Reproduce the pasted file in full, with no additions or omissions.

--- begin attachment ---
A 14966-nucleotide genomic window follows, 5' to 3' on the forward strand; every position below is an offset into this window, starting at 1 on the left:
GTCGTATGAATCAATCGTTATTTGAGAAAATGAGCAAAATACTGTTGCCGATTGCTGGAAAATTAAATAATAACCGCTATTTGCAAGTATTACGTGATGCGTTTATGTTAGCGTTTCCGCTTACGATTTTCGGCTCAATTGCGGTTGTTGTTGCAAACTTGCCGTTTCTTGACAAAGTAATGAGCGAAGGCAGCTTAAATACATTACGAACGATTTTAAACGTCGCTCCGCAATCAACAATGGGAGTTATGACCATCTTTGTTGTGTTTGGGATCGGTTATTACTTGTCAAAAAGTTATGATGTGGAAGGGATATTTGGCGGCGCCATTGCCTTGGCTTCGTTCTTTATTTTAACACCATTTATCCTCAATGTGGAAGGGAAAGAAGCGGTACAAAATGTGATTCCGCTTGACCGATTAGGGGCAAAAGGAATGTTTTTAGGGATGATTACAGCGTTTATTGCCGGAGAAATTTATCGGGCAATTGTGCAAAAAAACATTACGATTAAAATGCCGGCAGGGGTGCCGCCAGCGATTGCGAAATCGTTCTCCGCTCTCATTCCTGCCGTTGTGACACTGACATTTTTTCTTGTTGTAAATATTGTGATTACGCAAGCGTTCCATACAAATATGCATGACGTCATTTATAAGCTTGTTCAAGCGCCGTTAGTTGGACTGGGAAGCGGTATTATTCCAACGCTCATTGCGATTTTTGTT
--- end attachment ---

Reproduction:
A 14966-nucleotide genomic window follows, 5' to 3' on the forward strand; every position below is an offset into this window, starting at 1 on the left:
GTCGTATGAATCAATCGTTATTTGAGAAAATGAGCAAAATACTGTTGCCGATTGCTGGAAAATTAAATAATAACCGCTATTTGCAAGTATTACGTGATGCGTTTATGTTAGCGTTTCCGCTTACGATTTTCGGCTCAATTGCGGTTGTTGTTGCAAACTTGCCGTTTCTTGACAAAGTAATGAGCGAAGGCAGCTTAAATACATTACGAACGATTTTAAACGTCGCTCCGCAATCAACAATGGGAGTTATGACCATCTTTGTTGTGTTTGGGATCGGTTATTACTTGTCAAAAAGTTATGATGTGGAAGGGATATTTGGCGGCGCCATTGCCTTGGCTTCGTTCTTTATTTTAACACCATTTATCCTCAATGTGGAAGGGAAAGAAGCGGTACAAAATGTGATTCCGCTTGACCGATTAGGGGCAAAAGGAATGTTTTTAGGGATGATTACAGCGTTTATTGCCGGAGAAATTTATCGGGCAATTGTGCAAAAAAACATTACGATTAAAATGCCGGCAGGGGTGCCGCCAGCGATTGCGAAATCGTTCTCCGCTCTCATTCCTGCCGTTGTGACACTGACATTTTTTCTTGTTGTAAATATTGTGATTACGCAAGCGTTCCATACAAATATGCATGACGTCATTTATAAGCTTGTTCAAGCGCCGTTAGTTGGACTGGGAAGCGGTATTATTCCAACGCTCATTGCGATTTTTGTT